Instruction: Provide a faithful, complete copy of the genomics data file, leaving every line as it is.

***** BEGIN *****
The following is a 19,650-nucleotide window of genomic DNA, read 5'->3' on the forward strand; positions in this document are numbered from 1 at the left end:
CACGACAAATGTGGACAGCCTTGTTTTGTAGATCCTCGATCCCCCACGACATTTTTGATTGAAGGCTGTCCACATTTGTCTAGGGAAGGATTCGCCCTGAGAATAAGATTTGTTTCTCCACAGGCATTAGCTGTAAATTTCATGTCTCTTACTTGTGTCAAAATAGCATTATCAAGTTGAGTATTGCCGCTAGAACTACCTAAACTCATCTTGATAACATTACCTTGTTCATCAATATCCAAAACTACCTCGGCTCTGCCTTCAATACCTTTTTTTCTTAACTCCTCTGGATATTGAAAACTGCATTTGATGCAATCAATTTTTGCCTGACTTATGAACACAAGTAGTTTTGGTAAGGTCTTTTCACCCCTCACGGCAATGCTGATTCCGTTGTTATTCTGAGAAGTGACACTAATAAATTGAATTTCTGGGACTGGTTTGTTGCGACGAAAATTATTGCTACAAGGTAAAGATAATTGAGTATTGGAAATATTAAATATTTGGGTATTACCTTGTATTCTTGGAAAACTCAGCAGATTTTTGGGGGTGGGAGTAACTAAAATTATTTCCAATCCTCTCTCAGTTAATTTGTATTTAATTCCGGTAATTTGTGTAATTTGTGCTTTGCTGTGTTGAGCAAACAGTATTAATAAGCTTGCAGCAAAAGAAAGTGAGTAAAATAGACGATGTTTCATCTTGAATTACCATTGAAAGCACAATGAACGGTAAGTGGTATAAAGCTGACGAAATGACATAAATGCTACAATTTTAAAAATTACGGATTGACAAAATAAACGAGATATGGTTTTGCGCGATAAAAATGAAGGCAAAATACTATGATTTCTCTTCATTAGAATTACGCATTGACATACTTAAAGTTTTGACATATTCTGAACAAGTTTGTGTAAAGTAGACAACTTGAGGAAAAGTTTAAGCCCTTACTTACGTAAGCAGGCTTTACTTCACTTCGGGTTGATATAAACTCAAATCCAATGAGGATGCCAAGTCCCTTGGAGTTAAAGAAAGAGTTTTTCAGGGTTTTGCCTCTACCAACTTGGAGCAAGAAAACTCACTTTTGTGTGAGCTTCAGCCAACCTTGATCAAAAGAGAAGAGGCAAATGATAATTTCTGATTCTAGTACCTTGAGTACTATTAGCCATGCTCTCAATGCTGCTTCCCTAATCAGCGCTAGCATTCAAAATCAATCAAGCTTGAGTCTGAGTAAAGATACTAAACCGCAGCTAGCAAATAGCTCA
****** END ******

The following is a 19,650-nucleotide window of genomic DNA, read 5'->3' on the forward strand; positions in this document are numbered from 1 at the left end:
CACGACAAATGTGGACAGCCTTGTTTTGTAGATCCTCGATCCCCCACGACATTTTTGATTGAAGGCTGTCCACATTTGTCTAGGGAAGGATTCGCCCTGAGAATAAGATTTGTTTCTCCACAGGCATTAGCTGTAAATTTCATGTCTCTTACTTGTGTCAAAATAGCATTATCAAGTTGAGTATTGCCGCTAGAACTACCTAAACTCATCTTGATAACATTACCTTGTTCATCAATATCCAAAACTACCTCGGCTCTGCCTTCAATACCTTTTTTTCTTAACTCCTCTGGATATTGAAAACTGCATTTGATGCAATCAATTTTTGCCTGACTTATGAACACAAGTAGTTTTGGTAAGGTCTTTTCACCCCTCACGGCAATGCTGATTCCGTTGTTATTCTGAGAAGTGACACTAATAAATTGAATTTCTGGGACTGGTTTGTTGCGACGAAAATTATTGCTACAAGGTAAAGATAATTGAGTATTGGAAATATTAAATATTTGGGTATTACCTTGTATTCTTGGAAAACTCAGCAGATTTTTGGGGGTGGGAGTAACTAAAATTATTTCCAATCCTCTCTCAGTTAATTTGTATTTAATTCCGGTAATTTGTGTAATTTGTGCTTTGCTGTGTTGAGCAAACAGTATTAATAAGCTTGCAGCAAAAGAAAGTGAGTAAAATAGACGATGTTTCATCTTGAATTACCATTGAAAGCACAATGAACGGTAAGTGGTATAAAGCTGACGAAATGACATAAATGCTACAATTTTAAAAATTACGGATTGACAAAATAAACGAGATATGGTTTTGCGCGATAAAAATGAAGGCAAAATACTATGATTTCTCTTCATTAGAATTACGCATTGACATACTTAAAGTTTTGACATATTCTGAACAAGTTTGTGTAAAGTAGACAACTTGAGGAAAAGTTTAAGCCCTTACTTACGTAAGCAGGCTTTACTTCACTTCGGGTTGATATAAACTCAAATCCAATGAGGATGCCAAGTCCCTTGGAGTTAAAGAAAGAGTTTTTCAGGGTTTTGCCTCTACCAACTTGGAGCAAGAAAACTCACTTTTGTGTGAGCTTCAGCCAACCTTGATCAAAAGAGAAGAGGCAAATGATAATTTCTGATTCTAGTACCTTGAGTACTATTAGCCATGCTCTCAATGCTGCTTCCCTAATCAGCGCTAGCATTCAAAATCAATCAAGCTTGAGTCTGAGTAAAGATACTAAACCGCAGCTAGCAAATAGCTCA